Today ASUS announced a new monitor targeted at the gaming market. The ASUS MG278Q is a 27" TN panel with a resolution of 2560x1440 and a 144Hz refresh rate. In the chart below you can see further information about the monitor and its specifications.

Resolution 2560x1440
Refresh Rate 144Hz
Panel Size 27"
Peak Brightness 350nits
Response Time 1ms (GtG)
Viewing Angle (H/V) 170° / 160°
Inputs / Outputs 1 x DisplayPort 1.2
1 x Dual-link DVI
1 x HDMI 2.0
1 x HDMI 1.4
1 x 3.5mm audio
3 x USB 3.0 (1 upstream 2 downstream)
Color Depth 16.7 million colors (Likely 6bit+AFRC)
Dimensions 625 x 563 x 233mm (with stand)

Being a gaming-oriented display, the MG278Q's focus is on a low response time and a high refresh rate rather than color accuracy. Since it's a TN panel it's likely that the panel has a native 6bit color depth per subpixel and uses temporal dithering to emulate 16.7 million colors, although this has not been confirmed. In addition to the 144Hz refresh rate, the MG278Q supports AMD's FreeSync technology which utilizes the Adaptive Sync feature of DisplayPort 1.2a to enable a variable refresh rate synchronized to the GPU's rendering of frames. More information about FreeSync and how it works can be found here.

ASUS is yet to announce pricing fort he MG278Q, but we've seen TN displays with similar specifications from Acer and BenQ for $500-600. The MG278Q will be available in North America in early September

Source: ASUS

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  • hulu - Thursday, August 20, 2015 - link

    I'd guess 120 and 144 Hz are good frequencies to pick because they're multiples of 24. After all, movies are 24 fps.


    Apart from that, is there any info about the FreeSync refresh range for this monitor? Sadly many high refresh rate FreeSync monitors have suffered from a high minimum.

    Also, has there been any developments on AMD driver side in regards to possibly introducing frame multiplying for low fps?
  • BurntMyBacon - Friday, August 21, 2015 - link

    I believe the Acer XB270HU is a G-Sync monitor.
  • Nenad - Friday, August 28, 2015 - link

    I did not see refresh range for this monitor, but for its IPS variant (Asus MG279Q) FreeSync range is 35 - 90Hz
  • YukaKun - Thursday, August 20, 2015 - link

    Insta buy for me.

    It's gonna hurt mah' pocket, but the smile on my face will be worth it.

  • Cptmurphi - Thursday, August 20, 2015 - link

    Having owned both TN and IPS monitors I can say they both have their fundamental pros and cons with the nature of their respective technology. TN has its color and viewing angle deficiencies but has the advantage of super fast pixel response times, which is why they are rated as low as 1ms gray to gray. Perfect for high refresh rate usage. IPS has excellent color reproduction and viewing angles but slower pixel response times. Then you have VA panels with their superior contrast and black levels. Maybe I'm just sensitive to it, but even with a 60hz TN vs a 60hz IPS, both rated at 5ms pixel response time, I notice a significant difference with motion. With IPS I see lots of image smearing with motion but significantly less or none on TN. Ive decided that I prefer motion resolution and pixel speed over color and viewing angles. No perfect tech with lcd unfortunately. Just tradeoffs. The speed of TN goes hand-in-hand with high refresh rates. I haven't tried a 120hz + IPS yet so I can't comment there. From what I gather, high refresh rates can't fix or compensate for slow pixel response times which are responsible for smearing and ghosting. I do believe 120hz + on ips would definitely help with responsiveness and overall fluidity. Like I said, I could just be more sensitive to motion blur than others. Also, this all depends on the type of games you play. Fast, twitch, FPS type games as well as quick 3d slash'em games like DMC are amazing on a fast TN. Smearing or ghosting reduces the experience for me. I think that to get the most benefit from high refresh monitors, you need the fastest pixel response possible. This is my personal opinion based on my experience. Not in any way bashing IPS. I love IPS. TN can only TRY, and I emphasize, TRY, (with artificial methods like dithering, not to mention having to view from dead center) to come close to the native color reproduction of an IPS screen, but it's just not in the cards. There's a reason why professional graphic designers, etc, use ips displays.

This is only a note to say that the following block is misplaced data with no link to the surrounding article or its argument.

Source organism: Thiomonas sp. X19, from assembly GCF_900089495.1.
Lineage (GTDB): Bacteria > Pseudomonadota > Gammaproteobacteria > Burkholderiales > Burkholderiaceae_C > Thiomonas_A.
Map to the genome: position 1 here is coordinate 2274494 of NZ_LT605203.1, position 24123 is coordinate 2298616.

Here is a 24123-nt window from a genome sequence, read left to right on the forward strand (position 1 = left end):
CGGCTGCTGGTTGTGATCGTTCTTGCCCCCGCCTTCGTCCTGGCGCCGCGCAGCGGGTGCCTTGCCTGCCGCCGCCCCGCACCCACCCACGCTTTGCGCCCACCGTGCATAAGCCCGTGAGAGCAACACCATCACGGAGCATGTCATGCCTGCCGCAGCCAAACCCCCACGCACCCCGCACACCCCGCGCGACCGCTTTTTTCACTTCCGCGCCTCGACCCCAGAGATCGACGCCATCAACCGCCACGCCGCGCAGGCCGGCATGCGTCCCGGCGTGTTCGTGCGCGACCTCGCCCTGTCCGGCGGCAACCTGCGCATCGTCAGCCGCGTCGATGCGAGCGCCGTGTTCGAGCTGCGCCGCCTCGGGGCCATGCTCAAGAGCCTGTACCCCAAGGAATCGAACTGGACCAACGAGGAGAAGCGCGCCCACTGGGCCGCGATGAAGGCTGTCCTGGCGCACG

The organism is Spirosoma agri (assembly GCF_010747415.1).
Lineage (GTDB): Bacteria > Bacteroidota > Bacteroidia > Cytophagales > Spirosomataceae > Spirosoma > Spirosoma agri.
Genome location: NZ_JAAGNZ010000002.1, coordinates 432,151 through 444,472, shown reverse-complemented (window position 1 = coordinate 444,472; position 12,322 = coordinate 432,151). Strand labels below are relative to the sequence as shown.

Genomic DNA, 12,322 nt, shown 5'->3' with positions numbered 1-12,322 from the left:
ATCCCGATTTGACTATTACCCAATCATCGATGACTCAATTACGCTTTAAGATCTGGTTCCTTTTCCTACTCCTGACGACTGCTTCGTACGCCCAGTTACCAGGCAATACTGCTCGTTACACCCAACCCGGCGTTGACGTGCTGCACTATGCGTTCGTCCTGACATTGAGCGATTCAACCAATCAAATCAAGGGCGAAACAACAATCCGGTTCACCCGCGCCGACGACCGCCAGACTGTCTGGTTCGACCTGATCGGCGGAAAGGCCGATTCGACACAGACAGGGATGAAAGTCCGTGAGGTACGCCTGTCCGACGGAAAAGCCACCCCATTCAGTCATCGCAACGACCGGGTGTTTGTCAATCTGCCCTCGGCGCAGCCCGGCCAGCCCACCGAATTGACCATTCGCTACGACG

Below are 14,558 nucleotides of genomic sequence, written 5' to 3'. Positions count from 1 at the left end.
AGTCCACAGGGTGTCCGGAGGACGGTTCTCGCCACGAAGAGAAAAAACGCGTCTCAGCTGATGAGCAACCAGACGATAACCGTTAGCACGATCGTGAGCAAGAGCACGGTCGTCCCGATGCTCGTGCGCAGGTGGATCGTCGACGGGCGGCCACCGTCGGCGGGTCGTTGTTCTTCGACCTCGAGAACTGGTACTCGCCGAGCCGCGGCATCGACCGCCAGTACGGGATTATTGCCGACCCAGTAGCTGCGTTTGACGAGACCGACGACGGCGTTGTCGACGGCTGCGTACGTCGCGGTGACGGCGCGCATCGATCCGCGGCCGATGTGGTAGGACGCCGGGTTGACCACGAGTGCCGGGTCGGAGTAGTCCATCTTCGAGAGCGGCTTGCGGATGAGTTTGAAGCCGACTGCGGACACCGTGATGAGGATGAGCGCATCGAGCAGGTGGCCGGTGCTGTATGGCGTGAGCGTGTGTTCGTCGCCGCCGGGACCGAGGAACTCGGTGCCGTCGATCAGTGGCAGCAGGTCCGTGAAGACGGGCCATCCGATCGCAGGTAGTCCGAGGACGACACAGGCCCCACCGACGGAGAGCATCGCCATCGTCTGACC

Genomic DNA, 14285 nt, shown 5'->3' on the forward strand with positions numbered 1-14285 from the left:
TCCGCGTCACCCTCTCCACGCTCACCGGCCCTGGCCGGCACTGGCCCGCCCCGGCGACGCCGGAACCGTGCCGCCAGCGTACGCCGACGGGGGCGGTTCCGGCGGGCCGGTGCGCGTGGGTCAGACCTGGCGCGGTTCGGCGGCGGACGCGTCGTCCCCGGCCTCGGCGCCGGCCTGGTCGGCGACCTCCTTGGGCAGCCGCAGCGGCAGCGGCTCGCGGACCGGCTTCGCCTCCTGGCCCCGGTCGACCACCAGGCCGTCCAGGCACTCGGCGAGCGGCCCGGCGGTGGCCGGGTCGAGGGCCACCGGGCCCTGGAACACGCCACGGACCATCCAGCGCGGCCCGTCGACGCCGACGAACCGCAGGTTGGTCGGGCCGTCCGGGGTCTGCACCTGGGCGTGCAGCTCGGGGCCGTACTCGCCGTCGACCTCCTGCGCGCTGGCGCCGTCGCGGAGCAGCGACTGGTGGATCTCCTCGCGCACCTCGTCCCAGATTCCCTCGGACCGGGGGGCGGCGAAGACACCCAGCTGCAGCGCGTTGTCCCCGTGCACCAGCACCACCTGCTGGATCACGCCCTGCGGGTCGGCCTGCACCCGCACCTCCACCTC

• BurntMyBacon - Friday, August 21, 2015 - link

    Certainly you are more likely to get a faster screen at a lower cost with TN than with IPS. IPS gamers have to be very selective of which monitor they use as many IPS screens have multiframe response times and >30ms input lag. That said, there are IPS monitors that do significantly better. The HP ZR24W, was the first IPS I used that seemed game worthy. Certainly not the equal of TN for speed, but usable. There are much better options now with the introduction of 144Hz IPS monitors that actually have faster response times to go with it. I have two with their respective reviews linked in earlier posts.

    That all said, color reproduction on TN is far better than it once was as well. The better TN panels have replaced 6bit w/dithering panels with true 8bit panels giving them a much larger color space. Color accuracy is also better. Viewing angle remains an issue, particularly at larger screen sizes, though.
  • SanX - Saturday, August 22, 2015 - link

    Forget the small size not 4k monitors. They all are just waste of money, they all lose to good quality low input lag 4k TV. The ideal size lies around 50". Look at Samsung 50JU7500 or 7100 or if you want larger gamut look at JS nanodots models
  • SeanJ76 - Thursday, August 27, 2015 - link

    @FreeSync.....I guess Asus missed the review of G-Sync vs FreeSync...
  • SeanJ76 - Thursday, August 27, 2015 - link

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